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Nov. 9 — The new Republican-controlled federal government that will take office in January isn’t likely to significantly affect the health or operation of the financially beleaguered PBGC, which insures defined benefit pension plans.
That’s the view of a number of industry observers in the wake of a breathtaking election-night sweep by president-elect Donald J. Trump and the Republican Party in Congress.
“I’m honestly not sure the election results will have a material effect on Pension Benefit Guaranty Corporation policy,” Michael P. Kreps, a principal at Groom Law Group in Washington, told Bloomberg BNA in an email. “The PBGC is almost entirely a bipartisan issue,” he said.
Kreps, who previously served as senior pensions and employment counsel for the Senate Health, Education, Labor and Pensions Committee, said that the divide on policy affecting the agency hasn’t been between the political parties in Congress, but between Congress and the administration.
For example, he said that “presidents from both parties have supported giving PBGC premium setting authority, and members of Congress from both parties have rejected that idea.”
George M. Kraw, a partner with Kraw Law Group in Mountain View, Calif., also doesn’t see the election outcome much improving the plight of the federal agency that backstops pension plans that can’t pay their benefit obligations. The election will likely lead “to more bad policy and bad outcomes” for the agency, he told Bloomberg BNA in an e-mail.
“It would be nice if the election resulted in greater concern for retirement security, but since most of those running for office said nothing, it’s hard to see a mandate for progress,” Joshua Gotbaum, guest scholar at the Brookings Institute in Washington, told Bloomberg BNA in an e-mail.
“Improving retirement security has always required compromise and today’s Washington seems to have put compromise on the endangered species list,” Gotbaum added.
Independent of the Nov. 8 election results, the best chance for passage of legislation in the near-term that will affect the PBGC is likely to come during the lame-duck session that begins next week.
That’s because it’s widely believed that House Education and the Workforce Committee Chairman John Kline (R-Minn.) will seek to have Republican Party House leadership include composite plan draft legislation in a must pass year-end omnibus bill.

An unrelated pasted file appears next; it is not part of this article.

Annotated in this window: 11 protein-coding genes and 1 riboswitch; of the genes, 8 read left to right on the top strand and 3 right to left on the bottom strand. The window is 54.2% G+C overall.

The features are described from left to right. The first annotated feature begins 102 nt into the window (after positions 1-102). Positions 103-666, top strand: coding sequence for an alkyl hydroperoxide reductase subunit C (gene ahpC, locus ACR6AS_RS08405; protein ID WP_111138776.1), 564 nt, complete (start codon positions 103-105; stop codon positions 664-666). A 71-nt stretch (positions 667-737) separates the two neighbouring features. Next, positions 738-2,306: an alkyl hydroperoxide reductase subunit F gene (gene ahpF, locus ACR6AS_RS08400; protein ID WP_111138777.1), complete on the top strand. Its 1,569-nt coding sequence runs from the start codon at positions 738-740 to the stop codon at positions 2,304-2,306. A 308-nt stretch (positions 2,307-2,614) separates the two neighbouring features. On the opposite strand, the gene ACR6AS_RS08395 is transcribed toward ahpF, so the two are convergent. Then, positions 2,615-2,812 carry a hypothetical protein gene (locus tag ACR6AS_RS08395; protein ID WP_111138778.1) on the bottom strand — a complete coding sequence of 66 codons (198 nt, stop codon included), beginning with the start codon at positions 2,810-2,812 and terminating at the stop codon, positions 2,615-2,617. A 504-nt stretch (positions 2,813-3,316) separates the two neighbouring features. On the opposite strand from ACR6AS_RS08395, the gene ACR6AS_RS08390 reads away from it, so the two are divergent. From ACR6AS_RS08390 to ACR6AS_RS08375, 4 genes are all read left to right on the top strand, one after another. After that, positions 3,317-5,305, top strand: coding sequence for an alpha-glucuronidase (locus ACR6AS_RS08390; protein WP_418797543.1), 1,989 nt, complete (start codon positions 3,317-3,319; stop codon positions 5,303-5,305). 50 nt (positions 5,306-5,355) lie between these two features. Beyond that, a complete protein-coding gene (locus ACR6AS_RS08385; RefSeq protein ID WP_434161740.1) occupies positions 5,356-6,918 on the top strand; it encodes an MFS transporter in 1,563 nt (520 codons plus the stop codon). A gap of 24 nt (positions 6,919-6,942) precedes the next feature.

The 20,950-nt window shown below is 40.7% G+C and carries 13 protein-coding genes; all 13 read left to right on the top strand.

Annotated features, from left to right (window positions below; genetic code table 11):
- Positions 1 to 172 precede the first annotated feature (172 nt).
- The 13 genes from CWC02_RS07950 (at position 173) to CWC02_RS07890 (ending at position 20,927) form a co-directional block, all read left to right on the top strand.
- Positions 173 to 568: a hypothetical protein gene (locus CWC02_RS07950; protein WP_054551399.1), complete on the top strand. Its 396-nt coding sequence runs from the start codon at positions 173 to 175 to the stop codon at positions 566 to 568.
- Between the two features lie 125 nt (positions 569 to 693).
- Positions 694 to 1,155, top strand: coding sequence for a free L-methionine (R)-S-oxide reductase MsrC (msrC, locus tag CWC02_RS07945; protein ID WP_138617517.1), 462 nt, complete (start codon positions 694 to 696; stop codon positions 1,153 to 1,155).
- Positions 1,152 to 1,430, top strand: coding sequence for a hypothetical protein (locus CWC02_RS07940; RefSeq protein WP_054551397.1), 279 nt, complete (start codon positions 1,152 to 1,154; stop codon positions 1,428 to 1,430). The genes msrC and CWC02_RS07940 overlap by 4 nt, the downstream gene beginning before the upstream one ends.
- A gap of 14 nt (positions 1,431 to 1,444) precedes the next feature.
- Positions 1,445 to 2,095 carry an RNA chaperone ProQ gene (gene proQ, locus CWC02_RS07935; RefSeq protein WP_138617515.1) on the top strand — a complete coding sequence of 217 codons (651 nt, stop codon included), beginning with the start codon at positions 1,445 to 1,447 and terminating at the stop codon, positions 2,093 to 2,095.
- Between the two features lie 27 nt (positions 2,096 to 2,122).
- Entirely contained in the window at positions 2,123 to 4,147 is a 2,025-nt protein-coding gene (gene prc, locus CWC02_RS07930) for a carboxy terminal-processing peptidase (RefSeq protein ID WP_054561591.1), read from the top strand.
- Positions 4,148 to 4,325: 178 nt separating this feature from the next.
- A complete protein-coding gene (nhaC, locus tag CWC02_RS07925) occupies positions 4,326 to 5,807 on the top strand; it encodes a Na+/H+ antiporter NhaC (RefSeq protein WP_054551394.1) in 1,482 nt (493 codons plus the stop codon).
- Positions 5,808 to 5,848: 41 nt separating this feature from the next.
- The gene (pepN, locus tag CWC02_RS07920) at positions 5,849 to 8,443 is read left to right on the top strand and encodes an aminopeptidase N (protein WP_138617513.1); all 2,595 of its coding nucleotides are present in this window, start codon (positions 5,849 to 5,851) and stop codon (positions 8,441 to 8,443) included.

Kline, who will be retiring at the close of the present Congress, has made passage of composite plan structures a priority.
Such plans are designed to incorporate the best features of defined benefit and defined contribution plans. They would permit certain multiemployer plans to establish, in addition to existing legacy defined benefit plans, composite-defined contribution-type plans.
Composite plans, like defined contribution plans, would relieve plan sponsors of investment and interest rate risk. They wouldn’t, however, participate in the PBGC’s plan insurance system.
Gotbaum, who formerly served as the PBGC’s director, said there’s “no consensus on what to do to preserve multiemployer plans.”
Such plans are generally collectively bargained and involve more than one employer.
With the election over, “there is likely to be additional attempts but ultimately incomplete and inadequate reforms that will still not provide multiemployer plans with the tools necessary to adjust to today’s low-growth, poor investment environment,” Kraw said.
Furthermore, he said that the “idea that the PBGC’s multiemployer program’s financial problems can be solved by a bail-in that boosts plan premiums is absurd.” This is because plan premiums can’t be raised high enough to prevent the agency’s multiemployer plan program’s insolvency “without collapsing the entire Taft-Hartley pension structure,” he said.
In a report to Congress in June, the PBGC said that multiemployer pension premiums need to increase by more than 4.5 times what they’re set for under current law to keep the agency’s insurance program for multiemployer plans from going insolvent.
The report suggested implementation of strategy included in the Obama administration’s last proposed budget that would give the PBGC’s board authority to carefully assess variable rate premiums based on a plan’s funding and exit premiums so as not to affect a plan’s solvency.
Both Gotbaum and Kraw said they were skeptical that the new Congress will pass proposed legislation that seeks to amend House and Senate budget rules to prohibit PBGC premiums from being counted as general revenue.
The Pension and Budget Integrity Act of 2016 ( S. 3240; H.R. 4955) would also ensure that any future single-employer pension plan premium increases are only used toward retiree payments from the agency.
Even with the Republicans taking control of all three government branches, the “PBGC will for many remain more important as a budget gimmick than a means to preserve retirement plans,” Gotbaum said.
The Trump administration could decide to shake-up the PBGC’s leadership if it so desired.
PBGC Director Tom Reeder is serving a five-year term that expires in October 2020. The agency’s board of directors, however, has the authority to remove the PBGC director for any reason, Kreps said.
The board consists of the secretaries of Labor, Commerce and Treasury, all presidential political appointees.
Kreps said he believed it was unlikely that Reeder would be removed.
To contact the reporter on this story: David B. Brandolph in Washington at firstname.lastname@example.org
To contact the editor responsible for this story: Jo-el J. Meyer at email@example.com
Copyright © 2016 The Bureau of National Affairs, Inc. All Rights Reserved.
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